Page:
Search for bin Laden makes history

Teenagers in Tennessee will be among the first in the United States to use new textbooks that discuss the terrorist attacks of Sept. 11.

Schools in Tennessee are replacing their social studies materials this fall. So high school and middle school students in the state will be using revised textbooks discussing the attacks on America as well as the military action that occurred afterward.

The books discuss Osama bin Laden, the terrorist group Al-Qaida and the country of Afghanistan. One particular textbook includes a mini-biography of former New York Mayor Rudolph Giuliani.

The books also mention the anthrax attack on American mail, describe the nationwide rush to donate money and blood, discuss the rise in military enlistment and quotes from President Bush’s “We will not falter” speech.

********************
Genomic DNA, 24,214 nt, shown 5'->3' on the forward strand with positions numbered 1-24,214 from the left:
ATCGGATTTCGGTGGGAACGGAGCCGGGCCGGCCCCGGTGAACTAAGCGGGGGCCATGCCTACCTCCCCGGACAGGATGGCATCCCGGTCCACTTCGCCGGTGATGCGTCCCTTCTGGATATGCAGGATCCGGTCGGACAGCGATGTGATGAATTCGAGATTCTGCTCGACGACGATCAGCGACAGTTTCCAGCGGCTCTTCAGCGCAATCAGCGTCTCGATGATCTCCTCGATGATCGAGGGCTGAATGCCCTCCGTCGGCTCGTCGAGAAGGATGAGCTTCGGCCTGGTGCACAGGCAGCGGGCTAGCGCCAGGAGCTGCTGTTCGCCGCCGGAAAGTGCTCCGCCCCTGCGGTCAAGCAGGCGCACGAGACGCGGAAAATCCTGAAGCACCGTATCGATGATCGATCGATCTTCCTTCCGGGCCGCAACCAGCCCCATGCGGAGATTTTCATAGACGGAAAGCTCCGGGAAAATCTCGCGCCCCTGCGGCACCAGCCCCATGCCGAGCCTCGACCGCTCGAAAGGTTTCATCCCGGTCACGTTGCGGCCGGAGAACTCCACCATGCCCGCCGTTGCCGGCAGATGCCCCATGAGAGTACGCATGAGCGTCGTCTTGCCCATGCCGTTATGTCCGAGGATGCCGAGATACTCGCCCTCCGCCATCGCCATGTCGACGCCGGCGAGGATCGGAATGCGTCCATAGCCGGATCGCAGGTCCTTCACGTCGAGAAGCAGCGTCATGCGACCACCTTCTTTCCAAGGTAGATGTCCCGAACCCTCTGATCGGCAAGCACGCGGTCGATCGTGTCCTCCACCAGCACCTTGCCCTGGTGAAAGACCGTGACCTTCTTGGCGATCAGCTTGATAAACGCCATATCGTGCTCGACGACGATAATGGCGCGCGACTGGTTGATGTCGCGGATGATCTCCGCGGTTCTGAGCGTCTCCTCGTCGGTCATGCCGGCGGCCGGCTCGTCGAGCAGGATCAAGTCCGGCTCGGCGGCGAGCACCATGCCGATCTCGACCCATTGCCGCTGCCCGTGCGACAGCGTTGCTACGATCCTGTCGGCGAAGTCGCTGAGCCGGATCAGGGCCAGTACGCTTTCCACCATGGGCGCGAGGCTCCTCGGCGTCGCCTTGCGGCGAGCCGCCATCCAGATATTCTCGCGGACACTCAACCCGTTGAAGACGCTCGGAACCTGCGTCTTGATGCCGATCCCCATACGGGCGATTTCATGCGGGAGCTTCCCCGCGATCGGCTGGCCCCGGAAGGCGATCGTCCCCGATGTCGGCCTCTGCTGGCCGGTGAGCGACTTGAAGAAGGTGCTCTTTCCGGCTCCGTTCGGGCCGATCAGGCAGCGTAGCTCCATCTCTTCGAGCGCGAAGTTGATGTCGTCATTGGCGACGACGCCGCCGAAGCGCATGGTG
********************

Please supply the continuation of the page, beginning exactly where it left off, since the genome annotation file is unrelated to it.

Textbooks from all four major U.S. textbook publishers have featured the famous photograph of New York firefighters raising the American flag above the remains of the World Trade Center.

It’s all very patriotic and possibly well-intended. There’s just one problem. No one really knows a whole lot about the attacks on the World Trade Center and the Pentagon. There’s nothing concrete that will allow for an unbiased, accurate description of the attacks. It’s easy to pin all the blame on anyone from Bin Laden to Muslims to the old lady down the street, but the truth is that there is not enough information to place the attacks in history books for children to read.

Will the soldiers that died by friendly fire be discussed? How about Daniel Pearl, the Wall Street Journal reporter still missing after his kidnapping by Al-Qaida soldiers? Will the fact that President Bush still has not found bin Laden be a footnote after his already-famous speech?

This is how ignorant opinions are formed. Take an event, put a slant on it and provide only half the information. Only this time, the fault will indeed lie with the educators, and all in the name of patriotism.

J. Danielle Daniels for the Editorial Board